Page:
We spend so much time preparing for pregnancy and birth, but once that’s all done, then what?
So much happens to our bodies during pregnancy and labour/delivery and once it’s all over, we’re left with a bit of a mess, to be honest. The baby room’s all ready, you’ve had your baby bag for the hospital packed for weeks and you’ve stocked up on nappies and bum cream, but there is so much more that YOU need to be able to get through the few weird weeks after birth.
If you’re squeamish, stop reading here because I’m about to get all kinds of weird real with you.
I went through the natural birth process and then ended up having to have a C-Section as we started the pushing phase, so my experience is a bit of both kinds of birth and post-birth happenings.
Here’s my experience of what you can expect postpartum. It’s not meant to freak you out, but rather to help you make sure that you’re prepared for the looking after that you need after birth, so that you can enjoy your new baby without having to worry about how the hell you’re going to ask the next visitor to bring you more maxi pads.
I’m not sure if it was from the painkillers and anti-inflammatories or from the breastfeeding, but the thirst was insatiable. You know the kind where water just won’t cut it after a while? Take some juice boxes with you to hospital and ask visitors to bring some for you too, it’s necessary!
I did not expect to bleed so much, to be honest. I bought 2 packs of hideous maternity pads thinking they were enough. They were not. Buy all the maxi pads in the world – you will be bleeding for a long time (some women up to 6 weeks) after birth, regardless of what kind of birth you had. Be careful when you get up for the first time and have someone help you – you’re likely to feel quite faint and lose a lot of blood in that one movement, which can be quite scary.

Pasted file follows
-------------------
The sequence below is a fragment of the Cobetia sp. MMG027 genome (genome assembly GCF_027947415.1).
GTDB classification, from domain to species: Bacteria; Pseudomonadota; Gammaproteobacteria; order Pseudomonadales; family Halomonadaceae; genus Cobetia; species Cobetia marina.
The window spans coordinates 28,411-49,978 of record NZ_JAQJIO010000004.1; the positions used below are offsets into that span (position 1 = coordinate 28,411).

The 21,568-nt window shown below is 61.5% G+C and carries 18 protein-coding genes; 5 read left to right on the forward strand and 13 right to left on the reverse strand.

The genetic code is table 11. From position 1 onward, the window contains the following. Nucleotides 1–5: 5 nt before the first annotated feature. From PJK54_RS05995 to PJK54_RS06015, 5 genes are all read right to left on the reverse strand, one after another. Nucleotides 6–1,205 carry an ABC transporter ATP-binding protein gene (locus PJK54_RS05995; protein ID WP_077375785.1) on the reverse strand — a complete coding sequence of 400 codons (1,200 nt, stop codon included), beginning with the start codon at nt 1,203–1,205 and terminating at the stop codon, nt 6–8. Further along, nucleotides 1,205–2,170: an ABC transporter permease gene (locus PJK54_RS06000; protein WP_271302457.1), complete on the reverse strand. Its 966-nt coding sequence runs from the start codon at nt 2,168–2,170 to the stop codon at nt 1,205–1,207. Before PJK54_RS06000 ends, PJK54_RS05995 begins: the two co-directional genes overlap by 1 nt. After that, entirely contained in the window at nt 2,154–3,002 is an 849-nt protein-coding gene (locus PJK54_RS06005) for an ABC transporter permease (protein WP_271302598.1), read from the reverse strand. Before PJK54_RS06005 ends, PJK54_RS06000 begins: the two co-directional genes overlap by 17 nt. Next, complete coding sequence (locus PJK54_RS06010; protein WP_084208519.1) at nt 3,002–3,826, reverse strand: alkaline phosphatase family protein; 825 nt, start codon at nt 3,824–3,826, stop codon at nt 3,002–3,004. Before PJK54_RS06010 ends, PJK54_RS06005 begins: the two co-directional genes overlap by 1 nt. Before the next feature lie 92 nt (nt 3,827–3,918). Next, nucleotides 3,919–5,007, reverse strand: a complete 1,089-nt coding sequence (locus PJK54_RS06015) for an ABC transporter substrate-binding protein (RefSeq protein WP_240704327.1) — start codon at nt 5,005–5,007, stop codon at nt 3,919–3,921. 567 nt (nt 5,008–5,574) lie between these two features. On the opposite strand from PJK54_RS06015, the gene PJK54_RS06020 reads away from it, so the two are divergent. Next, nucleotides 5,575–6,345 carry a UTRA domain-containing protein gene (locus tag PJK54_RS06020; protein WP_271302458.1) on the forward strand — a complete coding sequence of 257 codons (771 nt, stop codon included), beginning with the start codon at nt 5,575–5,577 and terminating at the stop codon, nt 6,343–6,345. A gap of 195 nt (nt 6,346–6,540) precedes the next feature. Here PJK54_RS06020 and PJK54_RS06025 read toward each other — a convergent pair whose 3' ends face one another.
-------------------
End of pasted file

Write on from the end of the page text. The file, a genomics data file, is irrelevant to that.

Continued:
The baby blues
You might not feel the immediate overwhelming motherly love for the strange little screaming creature in your arms immediately. You’ve been through a lot physically and emotionally and your hormones are completely out of whack for a while. You may have a few days of feeling down instead of elated, this is okay. If it continues, it may be signs of postnatal depression so check up on those symptoms to be sure you don’t need treatment for that.
The night sweats
This took me completely by surprise. For some women postpartum, their bodies need to get rid of excess fluids and hormones for quite a while after birth and this results in night sweats. I would wake up for feeds in the middle of the night, freezing cold and soaking wet. Have a few pairs of extra pyjamas (that are feeding-friendly) on hand unless you want to be washing them every day.
Your breast milk doesn’t appear immediately. For the first few days you produce colostrum, which is sufficient to feed your baby initially, but he may get hungry and scream for real milk at some point. It’s just a waiting game then to see when your milk comes in.
Well this is awkward. If you didn’t get haemorrhoids during pregnancy, you’re likely to get one or few during childbirth. This, along with constipation makes for a very uncomfortable “glowing” new mom. Do yourself a favour and make sure you have haemorrhoid cream and stool softeners ready and waiting. It’s hectic.
They will hurt. Stock up on nipple cream from the get-go and apply that stuff all the time. It will save you. Don’t bother with anything other than Lansinoh cream. Also make sure you stock up on breast pads – there will be leaking and you don’t want to worry about that when you’re dealing with a hundred other things.
Oh gosh, I haven’t painted a very pretty picture, have I? The first few weeks after birth are hectic, so at least after reading this you are prepared for all these nasties and can just take them in your stride. This is the time we need to be enjoying our teeny tiny little humans while we can – they are so precious!